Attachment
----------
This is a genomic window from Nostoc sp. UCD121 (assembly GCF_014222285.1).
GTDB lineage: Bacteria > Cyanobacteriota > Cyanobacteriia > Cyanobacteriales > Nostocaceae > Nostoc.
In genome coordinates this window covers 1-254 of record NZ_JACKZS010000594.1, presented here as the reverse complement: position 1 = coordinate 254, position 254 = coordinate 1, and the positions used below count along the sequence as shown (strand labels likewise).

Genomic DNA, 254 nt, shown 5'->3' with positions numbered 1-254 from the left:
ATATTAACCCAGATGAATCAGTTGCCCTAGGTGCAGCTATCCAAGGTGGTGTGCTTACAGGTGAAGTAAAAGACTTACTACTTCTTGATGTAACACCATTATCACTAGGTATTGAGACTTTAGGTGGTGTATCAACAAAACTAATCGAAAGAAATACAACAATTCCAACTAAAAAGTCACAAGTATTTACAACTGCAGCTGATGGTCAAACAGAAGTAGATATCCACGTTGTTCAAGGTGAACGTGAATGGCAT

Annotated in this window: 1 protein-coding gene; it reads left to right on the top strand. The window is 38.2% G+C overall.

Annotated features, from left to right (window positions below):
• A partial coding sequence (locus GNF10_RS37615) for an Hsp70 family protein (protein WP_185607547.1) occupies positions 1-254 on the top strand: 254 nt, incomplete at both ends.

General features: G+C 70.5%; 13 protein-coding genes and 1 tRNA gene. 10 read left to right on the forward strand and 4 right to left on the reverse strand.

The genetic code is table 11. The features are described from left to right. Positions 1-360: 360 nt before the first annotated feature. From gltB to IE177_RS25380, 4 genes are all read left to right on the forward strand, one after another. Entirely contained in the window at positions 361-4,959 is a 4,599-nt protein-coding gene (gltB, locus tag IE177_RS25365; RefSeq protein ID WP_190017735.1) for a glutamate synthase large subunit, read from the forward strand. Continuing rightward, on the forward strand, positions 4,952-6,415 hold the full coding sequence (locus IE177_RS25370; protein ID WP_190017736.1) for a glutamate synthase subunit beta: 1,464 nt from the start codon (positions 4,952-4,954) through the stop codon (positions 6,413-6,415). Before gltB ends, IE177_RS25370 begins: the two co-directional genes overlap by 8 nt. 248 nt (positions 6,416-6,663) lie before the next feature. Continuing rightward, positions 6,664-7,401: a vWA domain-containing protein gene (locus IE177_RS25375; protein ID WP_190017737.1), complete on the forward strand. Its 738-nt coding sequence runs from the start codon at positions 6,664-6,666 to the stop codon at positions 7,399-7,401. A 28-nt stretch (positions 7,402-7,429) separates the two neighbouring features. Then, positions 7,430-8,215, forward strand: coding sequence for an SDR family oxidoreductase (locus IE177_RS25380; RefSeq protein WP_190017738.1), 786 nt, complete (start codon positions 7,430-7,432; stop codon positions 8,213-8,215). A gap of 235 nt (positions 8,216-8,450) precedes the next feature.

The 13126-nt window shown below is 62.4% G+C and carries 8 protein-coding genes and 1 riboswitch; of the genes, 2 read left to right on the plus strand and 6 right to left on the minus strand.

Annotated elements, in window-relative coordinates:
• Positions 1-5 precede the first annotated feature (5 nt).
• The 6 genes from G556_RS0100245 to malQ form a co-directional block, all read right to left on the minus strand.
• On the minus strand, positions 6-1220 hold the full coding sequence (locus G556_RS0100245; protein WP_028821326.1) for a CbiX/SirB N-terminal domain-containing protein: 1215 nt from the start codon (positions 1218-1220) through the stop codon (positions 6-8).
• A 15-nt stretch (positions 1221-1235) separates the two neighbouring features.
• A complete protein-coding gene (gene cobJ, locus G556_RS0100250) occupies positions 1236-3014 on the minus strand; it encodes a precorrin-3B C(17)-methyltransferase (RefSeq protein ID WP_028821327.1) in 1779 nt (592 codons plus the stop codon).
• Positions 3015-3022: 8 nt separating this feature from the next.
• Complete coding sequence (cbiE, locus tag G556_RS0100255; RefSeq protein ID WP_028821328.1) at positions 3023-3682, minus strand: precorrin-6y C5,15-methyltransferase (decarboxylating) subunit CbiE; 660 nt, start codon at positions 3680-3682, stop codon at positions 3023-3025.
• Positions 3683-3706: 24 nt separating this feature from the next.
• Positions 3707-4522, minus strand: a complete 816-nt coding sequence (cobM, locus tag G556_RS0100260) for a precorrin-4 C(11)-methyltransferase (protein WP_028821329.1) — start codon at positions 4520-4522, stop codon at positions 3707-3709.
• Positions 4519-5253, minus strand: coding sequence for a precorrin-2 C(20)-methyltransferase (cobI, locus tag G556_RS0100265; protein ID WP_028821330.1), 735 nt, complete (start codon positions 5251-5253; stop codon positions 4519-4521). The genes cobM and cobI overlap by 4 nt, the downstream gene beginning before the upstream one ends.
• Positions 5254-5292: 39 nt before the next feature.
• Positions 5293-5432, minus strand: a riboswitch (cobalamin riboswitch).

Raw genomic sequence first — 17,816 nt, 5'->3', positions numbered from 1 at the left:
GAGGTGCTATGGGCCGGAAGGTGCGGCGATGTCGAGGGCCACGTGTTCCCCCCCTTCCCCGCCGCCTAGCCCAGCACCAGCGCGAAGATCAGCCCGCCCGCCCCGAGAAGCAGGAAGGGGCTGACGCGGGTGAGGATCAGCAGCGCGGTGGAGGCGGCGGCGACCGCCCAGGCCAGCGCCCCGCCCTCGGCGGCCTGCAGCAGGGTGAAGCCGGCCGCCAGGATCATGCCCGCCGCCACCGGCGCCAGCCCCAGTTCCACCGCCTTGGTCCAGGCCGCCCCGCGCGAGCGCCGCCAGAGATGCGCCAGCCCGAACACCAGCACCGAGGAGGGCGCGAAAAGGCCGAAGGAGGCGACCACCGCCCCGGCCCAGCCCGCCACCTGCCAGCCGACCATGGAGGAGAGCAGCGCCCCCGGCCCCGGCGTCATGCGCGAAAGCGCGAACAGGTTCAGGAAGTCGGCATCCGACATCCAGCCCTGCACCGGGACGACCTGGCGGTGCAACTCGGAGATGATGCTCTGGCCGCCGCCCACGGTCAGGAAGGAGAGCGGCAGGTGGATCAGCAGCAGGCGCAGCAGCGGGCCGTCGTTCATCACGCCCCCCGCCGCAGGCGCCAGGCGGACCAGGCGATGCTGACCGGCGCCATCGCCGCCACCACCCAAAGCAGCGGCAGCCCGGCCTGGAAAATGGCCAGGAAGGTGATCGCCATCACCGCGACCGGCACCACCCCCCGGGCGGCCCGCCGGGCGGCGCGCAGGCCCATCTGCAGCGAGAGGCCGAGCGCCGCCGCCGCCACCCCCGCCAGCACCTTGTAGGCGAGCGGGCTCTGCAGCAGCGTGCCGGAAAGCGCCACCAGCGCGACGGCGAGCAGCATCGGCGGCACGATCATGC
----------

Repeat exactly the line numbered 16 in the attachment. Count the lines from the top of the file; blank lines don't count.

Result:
• A 15-nt stretch (positions 1221-1235) separates the two neighbouring features.